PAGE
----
Because concrete information is all about being in “The Mix.”
Today’s Topic: The Importance of Value Engineering.
For many, enjoying the outdoors often requires vacations and hectic travel schedules that often leave you feeling more tired and stressed after vacation than before you left for it. You’ve invested hard earned dollars into your home; why should you have to leave to find relaxation? The Finger Lakes are one of nature’s finest playgrounds, so instead of trying to get away from it all, why not invite family and friends to your own personal getaway located right at home? Sweeping vistas, pristine waters and diverse flora and fauna provide the perfect backdrop for the seemingly endless leisure cruises, music festivals and waterside parties that highlight activity in the Finger Lakes region. From lakeside retreats and outdoor kitchens, to hard-scapes and custom walls, concrete’s versatility provides the foundation for any and all of your decorative design needs so that you can turn vacation, into “stay-cation.”
Conesus Lake waterside outdoor kitchen featuring concrete countertops, hand-carved concrete stone and barn wood veneer, and an acid stained slate textured concrete patio.
Of course, upon hearing lakeside retreat, outdoor kitchen, or custom anything, one might question the affordability of such a project. To that end, we offer the following industry term: “value-engineering.” Value engineering, as explained on ConcreteNetwork.com, refers to pursuing home improvement ideas that “reduce cost, improve the final product, and are easier to maintain” (http://www.concretenetwork.com/concrete/decorative/value.html), and few building materials on the market today are able to beat the value-engineering characteristics of concrete.
A key tenet to value engineering is long term cost reduction. Pavers for example, often become loose and need resetting, causing dangerous tripping hazards. Resetting and replacing pavers on a consistent basis is both financially stressful and time consuming. By contrast, decorative concrete requires no resetting and offers superior resistance to water and foot traffic. Decorative concrete also requires less maintenance and offers time proven durability (both the Ancient Egyptians with the Pyramids and the Chinese with the Great Wall used crude versions of concrete to construct their respective “Ancient Wonders”; http://www.auburn.edu/academic/architecture/bsc/classes/bsc314/timeline/timeline.htm).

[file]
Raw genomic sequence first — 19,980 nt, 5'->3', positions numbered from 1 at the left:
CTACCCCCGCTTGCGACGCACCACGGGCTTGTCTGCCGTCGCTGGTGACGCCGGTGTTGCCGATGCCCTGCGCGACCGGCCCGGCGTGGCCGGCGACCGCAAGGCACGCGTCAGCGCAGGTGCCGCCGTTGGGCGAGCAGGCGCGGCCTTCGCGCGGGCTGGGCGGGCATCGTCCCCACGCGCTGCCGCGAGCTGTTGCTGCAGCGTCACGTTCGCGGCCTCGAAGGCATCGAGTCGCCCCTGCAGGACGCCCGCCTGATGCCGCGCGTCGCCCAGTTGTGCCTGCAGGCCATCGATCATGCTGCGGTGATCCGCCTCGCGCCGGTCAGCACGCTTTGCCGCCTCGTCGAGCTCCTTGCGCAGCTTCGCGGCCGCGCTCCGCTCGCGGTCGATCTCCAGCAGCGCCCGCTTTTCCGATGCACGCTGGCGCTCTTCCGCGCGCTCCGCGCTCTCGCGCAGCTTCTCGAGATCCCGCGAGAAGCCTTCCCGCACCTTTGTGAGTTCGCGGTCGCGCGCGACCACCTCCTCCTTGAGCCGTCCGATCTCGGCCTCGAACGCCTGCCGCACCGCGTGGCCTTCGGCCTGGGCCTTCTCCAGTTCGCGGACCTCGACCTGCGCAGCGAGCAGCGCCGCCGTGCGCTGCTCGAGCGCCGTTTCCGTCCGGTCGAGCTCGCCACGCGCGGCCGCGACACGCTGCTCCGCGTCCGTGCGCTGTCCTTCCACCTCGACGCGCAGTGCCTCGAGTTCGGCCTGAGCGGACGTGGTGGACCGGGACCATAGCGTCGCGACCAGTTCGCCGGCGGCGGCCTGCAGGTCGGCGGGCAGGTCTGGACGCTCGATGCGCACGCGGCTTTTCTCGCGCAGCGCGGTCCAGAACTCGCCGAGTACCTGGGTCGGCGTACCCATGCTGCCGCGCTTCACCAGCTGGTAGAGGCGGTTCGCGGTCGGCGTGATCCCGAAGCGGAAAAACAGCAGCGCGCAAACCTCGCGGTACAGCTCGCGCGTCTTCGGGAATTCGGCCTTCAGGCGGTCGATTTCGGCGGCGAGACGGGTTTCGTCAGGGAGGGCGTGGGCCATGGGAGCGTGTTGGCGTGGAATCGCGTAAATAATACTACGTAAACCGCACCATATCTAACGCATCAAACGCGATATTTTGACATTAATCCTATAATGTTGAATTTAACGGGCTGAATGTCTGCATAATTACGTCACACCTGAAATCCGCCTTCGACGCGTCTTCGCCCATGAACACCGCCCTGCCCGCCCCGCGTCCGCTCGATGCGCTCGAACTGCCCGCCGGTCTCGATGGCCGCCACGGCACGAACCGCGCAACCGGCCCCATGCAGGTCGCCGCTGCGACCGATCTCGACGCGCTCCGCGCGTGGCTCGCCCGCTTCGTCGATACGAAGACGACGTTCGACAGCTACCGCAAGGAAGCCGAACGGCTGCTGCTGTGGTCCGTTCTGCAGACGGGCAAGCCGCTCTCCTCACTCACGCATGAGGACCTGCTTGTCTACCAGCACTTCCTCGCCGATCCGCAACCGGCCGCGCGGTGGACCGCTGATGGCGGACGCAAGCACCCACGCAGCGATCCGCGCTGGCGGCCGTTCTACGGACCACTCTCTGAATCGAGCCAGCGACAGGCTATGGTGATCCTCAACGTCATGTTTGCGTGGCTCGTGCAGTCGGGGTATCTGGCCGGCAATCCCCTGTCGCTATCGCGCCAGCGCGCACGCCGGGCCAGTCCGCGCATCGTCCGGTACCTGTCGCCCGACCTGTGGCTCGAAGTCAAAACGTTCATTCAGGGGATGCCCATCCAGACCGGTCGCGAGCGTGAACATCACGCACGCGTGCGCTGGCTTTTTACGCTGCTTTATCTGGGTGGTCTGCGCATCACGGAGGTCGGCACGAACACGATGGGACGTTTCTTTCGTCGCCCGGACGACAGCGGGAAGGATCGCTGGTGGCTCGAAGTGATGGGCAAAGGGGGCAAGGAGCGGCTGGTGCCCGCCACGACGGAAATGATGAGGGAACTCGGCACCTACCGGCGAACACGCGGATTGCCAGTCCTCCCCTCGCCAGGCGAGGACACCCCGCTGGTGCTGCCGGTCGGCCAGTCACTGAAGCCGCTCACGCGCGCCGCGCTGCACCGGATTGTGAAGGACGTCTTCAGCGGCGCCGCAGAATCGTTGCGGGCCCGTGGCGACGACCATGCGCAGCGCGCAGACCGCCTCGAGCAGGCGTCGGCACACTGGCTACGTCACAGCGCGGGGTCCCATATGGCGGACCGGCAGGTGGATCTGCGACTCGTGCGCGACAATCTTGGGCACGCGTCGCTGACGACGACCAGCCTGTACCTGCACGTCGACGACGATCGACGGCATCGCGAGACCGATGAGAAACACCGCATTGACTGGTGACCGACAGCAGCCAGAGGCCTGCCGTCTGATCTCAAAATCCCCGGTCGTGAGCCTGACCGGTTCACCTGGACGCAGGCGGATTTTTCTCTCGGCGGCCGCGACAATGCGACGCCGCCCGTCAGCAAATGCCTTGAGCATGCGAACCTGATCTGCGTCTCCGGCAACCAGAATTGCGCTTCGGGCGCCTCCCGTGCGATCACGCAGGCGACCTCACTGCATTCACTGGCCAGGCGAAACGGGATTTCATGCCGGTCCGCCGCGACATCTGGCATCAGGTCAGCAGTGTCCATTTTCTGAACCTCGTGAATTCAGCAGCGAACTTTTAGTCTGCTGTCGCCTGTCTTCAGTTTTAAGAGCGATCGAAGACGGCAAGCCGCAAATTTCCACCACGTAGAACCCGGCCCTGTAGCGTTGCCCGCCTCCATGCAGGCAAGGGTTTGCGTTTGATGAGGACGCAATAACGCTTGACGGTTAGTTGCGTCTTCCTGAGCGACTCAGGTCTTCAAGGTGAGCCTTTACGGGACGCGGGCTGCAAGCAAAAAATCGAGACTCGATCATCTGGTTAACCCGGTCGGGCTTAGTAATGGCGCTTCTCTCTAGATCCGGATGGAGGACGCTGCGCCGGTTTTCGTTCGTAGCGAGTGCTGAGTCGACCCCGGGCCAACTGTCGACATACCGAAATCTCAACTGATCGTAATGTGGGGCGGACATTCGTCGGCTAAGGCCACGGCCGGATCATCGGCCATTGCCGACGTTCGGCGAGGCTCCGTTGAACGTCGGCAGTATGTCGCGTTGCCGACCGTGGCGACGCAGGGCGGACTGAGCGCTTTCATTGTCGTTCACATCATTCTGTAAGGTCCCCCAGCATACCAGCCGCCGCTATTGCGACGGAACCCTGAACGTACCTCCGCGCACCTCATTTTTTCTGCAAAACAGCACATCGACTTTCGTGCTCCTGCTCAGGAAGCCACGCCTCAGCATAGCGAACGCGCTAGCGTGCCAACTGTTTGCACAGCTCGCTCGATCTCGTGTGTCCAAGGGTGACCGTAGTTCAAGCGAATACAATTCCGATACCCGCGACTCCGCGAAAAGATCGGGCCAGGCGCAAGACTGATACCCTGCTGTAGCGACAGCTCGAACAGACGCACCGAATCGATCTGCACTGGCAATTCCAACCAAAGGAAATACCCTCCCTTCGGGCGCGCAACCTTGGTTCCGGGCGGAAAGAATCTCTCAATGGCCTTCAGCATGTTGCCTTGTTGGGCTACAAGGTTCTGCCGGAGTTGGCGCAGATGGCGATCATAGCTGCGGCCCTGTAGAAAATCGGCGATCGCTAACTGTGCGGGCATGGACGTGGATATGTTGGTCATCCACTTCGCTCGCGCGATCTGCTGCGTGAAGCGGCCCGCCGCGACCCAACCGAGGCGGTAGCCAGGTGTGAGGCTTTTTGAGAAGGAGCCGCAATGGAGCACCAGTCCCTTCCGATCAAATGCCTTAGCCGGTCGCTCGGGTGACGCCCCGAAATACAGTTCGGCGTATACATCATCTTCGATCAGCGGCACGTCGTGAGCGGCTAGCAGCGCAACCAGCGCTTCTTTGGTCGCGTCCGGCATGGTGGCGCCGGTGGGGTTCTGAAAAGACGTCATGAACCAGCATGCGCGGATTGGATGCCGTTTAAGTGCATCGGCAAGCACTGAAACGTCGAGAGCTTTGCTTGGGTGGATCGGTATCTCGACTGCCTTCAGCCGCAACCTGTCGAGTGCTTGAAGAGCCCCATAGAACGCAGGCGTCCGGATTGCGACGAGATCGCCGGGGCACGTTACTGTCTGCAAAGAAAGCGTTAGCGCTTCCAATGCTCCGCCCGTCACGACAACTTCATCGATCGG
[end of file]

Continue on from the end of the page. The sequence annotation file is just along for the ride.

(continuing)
“Green building” is a term that the Ancients did not have, however, construction in modern times must be mindful of its meaning. “Green-building” refers to the concept of meeting current construction demands while looking to preserve future resource needs. Any material that is environmentally friendly from production to destruction is a material that should be looked at for all future building needs. Concrete is made from all natural materials, mostly Portland cement, sand, stone aggregates, ash and water, and as such should be viewed as best friend to both the builder and the environment. Reducing long term environmental cost is a task for all humanity to undertake, therefore considering concrete for your next home improvement is not only beneficial to your long-term personal finances, but is generationally responsible as well. For further reading on the “green-building” aspect of concrete, I invite you to check out ConcreteNetwork.com’s article: http://www.concretenetwork.com/concrete/greenbuildinginformation/what_makes.html.
Improvement of the final product and low maintenance are the final aspects of value-engineering where concrete excels relative to other building materials. According to the following report, properly installed and maintained concrete structures may have a lifespan of 1,000+ years (https://www4.uwm.edu/cbu/Papers/2003%20CBU%20Reports/REP-506.pdf). That is not to say that concrete is guaranteed to last a millenium, however, any product that has that kind of lifespan potential carries with it inherently low maintenance. And considering concrete is competitively priced against nearly any other building material, it becomes quite difficult to find a better product on the market.
Interested in learning more about concrete for your next home improvement idea? Give us a call at 585-479-1799, or email at Info@ArchitecturalConcreteSolutions.com, and let Architectural Concrete Solutions discuss the many benefits on concrete with you.